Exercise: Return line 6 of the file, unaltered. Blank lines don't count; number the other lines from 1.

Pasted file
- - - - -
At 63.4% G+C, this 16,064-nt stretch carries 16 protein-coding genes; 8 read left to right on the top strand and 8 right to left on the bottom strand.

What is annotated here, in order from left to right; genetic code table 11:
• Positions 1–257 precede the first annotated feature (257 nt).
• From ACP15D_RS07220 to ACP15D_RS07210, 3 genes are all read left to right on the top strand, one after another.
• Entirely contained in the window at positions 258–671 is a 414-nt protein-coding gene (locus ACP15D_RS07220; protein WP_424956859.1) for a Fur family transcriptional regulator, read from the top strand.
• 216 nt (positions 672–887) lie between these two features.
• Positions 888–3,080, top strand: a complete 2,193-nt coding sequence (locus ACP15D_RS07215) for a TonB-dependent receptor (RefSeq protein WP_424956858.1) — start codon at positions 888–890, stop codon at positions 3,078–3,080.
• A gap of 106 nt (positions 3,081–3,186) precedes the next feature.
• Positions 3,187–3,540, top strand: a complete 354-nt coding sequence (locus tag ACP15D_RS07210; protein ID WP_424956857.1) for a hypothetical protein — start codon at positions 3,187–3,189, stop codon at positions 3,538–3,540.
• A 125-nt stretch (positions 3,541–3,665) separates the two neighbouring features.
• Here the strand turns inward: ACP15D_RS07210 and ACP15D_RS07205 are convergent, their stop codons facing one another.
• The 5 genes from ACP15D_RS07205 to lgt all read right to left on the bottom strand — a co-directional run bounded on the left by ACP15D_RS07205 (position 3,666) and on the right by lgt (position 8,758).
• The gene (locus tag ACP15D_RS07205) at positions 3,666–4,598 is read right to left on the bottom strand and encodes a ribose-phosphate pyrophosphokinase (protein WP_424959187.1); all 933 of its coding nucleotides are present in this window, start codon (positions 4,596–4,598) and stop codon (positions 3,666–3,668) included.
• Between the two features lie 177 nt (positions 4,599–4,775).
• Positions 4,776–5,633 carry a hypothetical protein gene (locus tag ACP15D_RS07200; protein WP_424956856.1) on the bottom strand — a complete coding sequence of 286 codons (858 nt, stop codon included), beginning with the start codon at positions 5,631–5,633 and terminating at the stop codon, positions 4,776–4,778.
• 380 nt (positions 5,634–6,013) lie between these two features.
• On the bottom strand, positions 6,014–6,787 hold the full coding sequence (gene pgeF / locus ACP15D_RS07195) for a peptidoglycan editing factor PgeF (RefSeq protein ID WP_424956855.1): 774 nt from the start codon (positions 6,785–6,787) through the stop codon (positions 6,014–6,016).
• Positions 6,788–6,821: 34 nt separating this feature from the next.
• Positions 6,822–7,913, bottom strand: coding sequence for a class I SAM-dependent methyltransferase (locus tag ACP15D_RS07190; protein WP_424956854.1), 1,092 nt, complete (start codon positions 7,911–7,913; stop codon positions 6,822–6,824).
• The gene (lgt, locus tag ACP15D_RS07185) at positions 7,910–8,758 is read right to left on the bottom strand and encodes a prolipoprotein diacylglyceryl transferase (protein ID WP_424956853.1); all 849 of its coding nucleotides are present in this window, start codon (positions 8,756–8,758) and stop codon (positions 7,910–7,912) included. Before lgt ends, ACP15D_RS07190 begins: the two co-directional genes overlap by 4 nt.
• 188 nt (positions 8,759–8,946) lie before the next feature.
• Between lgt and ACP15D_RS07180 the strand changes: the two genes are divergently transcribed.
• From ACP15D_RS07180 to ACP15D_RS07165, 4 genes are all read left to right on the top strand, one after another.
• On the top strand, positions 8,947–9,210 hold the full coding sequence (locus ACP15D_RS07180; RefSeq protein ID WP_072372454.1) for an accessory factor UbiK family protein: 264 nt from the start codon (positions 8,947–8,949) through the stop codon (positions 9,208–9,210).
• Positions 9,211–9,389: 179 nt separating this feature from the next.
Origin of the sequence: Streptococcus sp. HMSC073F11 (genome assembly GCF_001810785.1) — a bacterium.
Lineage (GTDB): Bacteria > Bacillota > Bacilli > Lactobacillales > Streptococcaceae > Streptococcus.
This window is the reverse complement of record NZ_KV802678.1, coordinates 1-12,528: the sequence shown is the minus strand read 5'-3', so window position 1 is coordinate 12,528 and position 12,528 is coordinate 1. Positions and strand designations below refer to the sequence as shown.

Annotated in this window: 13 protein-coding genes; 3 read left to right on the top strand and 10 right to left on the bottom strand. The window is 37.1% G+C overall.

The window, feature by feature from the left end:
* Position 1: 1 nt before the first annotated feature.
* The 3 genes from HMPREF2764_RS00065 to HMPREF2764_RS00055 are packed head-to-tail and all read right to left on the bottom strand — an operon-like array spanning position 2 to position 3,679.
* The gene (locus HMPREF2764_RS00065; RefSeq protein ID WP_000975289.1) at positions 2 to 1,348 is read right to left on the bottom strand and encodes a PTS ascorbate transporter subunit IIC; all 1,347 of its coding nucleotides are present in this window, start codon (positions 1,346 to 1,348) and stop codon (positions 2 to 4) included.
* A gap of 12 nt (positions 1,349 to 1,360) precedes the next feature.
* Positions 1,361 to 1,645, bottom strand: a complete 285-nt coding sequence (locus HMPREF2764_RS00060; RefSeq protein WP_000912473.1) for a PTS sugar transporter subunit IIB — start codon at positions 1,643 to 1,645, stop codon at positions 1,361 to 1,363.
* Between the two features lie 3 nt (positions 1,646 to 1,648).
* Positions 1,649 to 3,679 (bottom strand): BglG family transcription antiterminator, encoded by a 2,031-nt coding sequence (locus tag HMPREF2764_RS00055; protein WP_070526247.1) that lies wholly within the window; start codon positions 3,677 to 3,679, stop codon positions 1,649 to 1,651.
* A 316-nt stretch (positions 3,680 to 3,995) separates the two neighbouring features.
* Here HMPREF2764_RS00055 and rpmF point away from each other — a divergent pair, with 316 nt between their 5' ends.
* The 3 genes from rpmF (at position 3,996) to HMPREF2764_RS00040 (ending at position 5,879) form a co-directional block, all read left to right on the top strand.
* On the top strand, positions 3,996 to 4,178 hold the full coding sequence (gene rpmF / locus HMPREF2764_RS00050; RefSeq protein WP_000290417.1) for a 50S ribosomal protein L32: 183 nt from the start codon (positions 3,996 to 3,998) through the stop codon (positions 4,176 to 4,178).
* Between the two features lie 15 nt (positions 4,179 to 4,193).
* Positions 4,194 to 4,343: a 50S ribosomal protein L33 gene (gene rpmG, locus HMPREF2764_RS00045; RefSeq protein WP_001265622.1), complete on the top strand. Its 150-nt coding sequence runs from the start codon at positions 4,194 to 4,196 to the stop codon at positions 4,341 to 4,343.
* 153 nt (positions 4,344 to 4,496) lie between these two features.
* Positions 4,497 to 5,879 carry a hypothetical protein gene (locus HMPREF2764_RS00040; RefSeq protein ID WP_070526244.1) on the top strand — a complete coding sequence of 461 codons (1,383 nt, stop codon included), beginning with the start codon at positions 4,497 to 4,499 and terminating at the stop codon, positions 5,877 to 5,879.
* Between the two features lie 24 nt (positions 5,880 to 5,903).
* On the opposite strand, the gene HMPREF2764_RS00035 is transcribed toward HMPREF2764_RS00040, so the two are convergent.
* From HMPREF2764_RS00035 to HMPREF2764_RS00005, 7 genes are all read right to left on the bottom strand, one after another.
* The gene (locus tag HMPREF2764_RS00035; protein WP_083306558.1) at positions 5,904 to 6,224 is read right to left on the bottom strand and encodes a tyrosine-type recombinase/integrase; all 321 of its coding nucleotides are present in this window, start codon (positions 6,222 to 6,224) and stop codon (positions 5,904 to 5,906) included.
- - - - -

• 216 nt (positions 672–887) lie between these two features.